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Living with hearing loss can be challenging for everyone. Your loved one with hearing loss has a hard time communicating, and everyone gets a bit frustrated from time to time. Someone with hearing loss spends a lot of energy straining to hear, and despite the effort, they’re often left guessing at what’s being said. This can lead to miscommunications, stress, and even a feeling of embarrassment.
Has your loved one been asking you to repeat yourself, but you’ve started answering with a “never mind”? This breakdown in communication needs to be addressed so you and your loved one can maintain a healthy relationship.
Here are some of the ways you can support your loved one with hearing loss and improve communication for everyone.
Face Your Loved One During Conversations
It’s tempting to shout from the kitchen to ask if your loved one wants a drink, or even just talk while you’re facing away. Even someone with normal hearing may have a harder time understanding you, but your loved one with hearing loss will be lost. Seeing your lips and facial expressions makes it easier for your loved one to catch what you’ve said. Facing them also directs the sound of your voice directly at your loved one.
Ask If They’ve Understood
Are there times when your loved one’s facial expression isn’t what you expected? Rather than assume they’re being rude or didn’t like the joke you just told, ask them if they understood what you said. Your loved one may feel guilty about asking you to repeat yourself again, and they’re just hoping that if they smile and nod you may not notice the miscommunication.
If you think your loved one didn’t understand you, just ask. You can repeat or rephrase what you said, and make sure they’re following the conversation.
Say Their Name to Get Their Attention
There’s nothing worse than joining a conversation part way through and feeling lost. This is how your loved one feels when they don’t realize you’re talking to them right away. Before you start a conversation or ask a question, say your loved one’s name to get their attention. If they’re paying attention from the first word, they’ll be able to follow the conversation easier, and may not feel as confused. They’ll also catch the topic right away, rather than spending the first minute or two trying to figure out what you’re talking about.
We often think that speaking loudly is the best way to communicate with someone who has hearing loss. Forget about this myth! The truth is that yelling can make it harder to hear what’s being said. Shouting can distort the sounds and change the shape of your mouth, so it’s harder to understand and hard to read lips.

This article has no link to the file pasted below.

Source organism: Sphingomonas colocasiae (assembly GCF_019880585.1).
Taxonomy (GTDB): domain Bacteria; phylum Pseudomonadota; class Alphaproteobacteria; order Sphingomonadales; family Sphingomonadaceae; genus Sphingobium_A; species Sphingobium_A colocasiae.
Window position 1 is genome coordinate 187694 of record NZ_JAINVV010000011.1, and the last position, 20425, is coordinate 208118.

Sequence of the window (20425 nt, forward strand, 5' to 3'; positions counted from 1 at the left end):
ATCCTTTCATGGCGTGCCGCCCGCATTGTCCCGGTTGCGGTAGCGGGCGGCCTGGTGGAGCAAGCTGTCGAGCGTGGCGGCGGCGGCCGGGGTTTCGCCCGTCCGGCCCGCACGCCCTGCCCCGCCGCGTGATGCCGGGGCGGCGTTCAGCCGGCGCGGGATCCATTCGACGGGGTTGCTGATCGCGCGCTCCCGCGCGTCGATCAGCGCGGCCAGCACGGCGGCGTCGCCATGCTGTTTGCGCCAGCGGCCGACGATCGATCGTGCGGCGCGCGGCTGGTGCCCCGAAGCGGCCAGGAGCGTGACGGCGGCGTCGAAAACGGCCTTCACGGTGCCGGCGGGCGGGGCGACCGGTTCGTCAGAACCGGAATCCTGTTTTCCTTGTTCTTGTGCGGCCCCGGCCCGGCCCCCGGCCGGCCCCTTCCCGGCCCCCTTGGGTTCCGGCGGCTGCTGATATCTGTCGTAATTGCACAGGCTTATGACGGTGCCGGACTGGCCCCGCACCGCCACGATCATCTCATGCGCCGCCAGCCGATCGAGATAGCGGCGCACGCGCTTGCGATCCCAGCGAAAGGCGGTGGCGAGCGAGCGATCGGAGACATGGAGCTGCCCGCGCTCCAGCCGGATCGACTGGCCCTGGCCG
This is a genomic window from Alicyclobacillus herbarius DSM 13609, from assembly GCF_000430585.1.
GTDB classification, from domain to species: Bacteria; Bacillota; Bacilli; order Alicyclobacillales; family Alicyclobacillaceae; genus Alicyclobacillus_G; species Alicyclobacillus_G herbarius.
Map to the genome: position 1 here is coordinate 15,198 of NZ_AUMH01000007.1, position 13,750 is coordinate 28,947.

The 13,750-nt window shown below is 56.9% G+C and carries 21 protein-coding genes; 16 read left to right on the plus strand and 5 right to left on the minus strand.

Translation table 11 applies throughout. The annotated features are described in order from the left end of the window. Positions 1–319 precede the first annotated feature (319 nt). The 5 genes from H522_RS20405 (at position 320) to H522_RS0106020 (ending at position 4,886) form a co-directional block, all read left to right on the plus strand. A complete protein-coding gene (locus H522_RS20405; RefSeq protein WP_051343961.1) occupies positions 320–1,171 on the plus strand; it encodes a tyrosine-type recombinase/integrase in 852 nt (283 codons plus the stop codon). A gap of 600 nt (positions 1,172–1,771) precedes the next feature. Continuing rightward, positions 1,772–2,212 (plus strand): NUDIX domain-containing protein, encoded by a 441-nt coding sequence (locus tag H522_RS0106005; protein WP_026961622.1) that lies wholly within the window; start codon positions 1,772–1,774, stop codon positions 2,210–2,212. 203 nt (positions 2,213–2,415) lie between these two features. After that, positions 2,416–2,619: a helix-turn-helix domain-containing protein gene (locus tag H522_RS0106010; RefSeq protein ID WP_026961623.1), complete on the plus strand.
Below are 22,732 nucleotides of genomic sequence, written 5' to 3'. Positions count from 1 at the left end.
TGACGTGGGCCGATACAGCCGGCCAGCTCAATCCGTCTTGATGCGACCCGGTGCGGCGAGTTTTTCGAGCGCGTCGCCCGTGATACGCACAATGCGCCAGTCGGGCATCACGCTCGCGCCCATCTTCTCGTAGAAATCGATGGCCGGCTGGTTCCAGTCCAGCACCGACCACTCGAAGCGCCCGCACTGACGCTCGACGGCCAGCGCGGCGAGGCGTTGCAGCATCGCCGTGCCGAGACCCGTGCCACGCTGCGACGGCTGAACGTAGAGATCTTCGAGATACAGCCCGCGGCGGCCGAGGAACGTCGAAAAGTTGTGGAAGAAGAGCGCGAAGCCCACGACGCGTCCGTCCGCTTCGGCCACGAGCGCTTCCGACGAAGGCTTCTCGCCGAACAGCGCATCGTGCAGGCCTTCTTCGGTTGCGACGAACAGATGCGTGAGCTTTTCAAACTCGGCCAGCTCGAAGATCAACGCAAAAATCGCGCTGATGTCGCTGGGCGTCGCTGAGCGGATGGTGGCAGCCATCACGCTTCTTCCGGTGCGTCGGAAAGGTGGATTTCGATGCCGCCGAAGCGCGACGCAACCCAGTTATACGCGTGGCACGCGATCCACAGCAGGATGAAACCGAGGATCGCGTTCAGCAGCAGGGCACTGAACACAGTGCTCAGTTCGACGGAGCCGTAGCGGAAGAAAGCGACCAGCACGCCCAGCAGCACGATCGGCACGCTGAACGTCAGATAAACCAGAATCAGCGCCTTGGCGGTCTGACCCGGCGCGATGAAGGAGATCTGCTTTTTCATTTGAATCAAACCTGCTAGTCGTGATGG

The best thing you can do is speak naturally. Avoid speaking too fast or too slow. You can also take a few pauses between phrases or sentences to give your loved one time to process what you’ve said.
Rephrase, Don’t Repeat
If your loved one asks you what you said, your first instinct is to repeat it word for word, louder than before. However, it’s a lot more helpful to rephrase what you said and add in more details to provide context. For example, instead of repeating “want anything at the store?”, rephrase and say, “I’m going out for groceries, can I get you anything?”
Keep Your Cool
It can be hard to stay calm when you’re having a hard time communicating with your loved one. But by keeping your cool and working together as a team, you can find the best way to support your loved one with hearing loss. Stay positive and ask them how you can help. Rather than getting frustrated, try turning off background noise, facing them, and finding solutions that make it easier to communicate.
Invest in Hearing Aids
If your loved one has a hard time communicating, it’s time to invest in hearing aids. These sophisticated digital devices have the power to change your life. With advanced programs and settings, they can enhance speech sounds and make it easy to have conversations.
Encourage your loved ones to book a hearing test, and offer to come with them to the appointment. You’re a big part of the team, and you can support your loved one in finding the perfect hearing aids.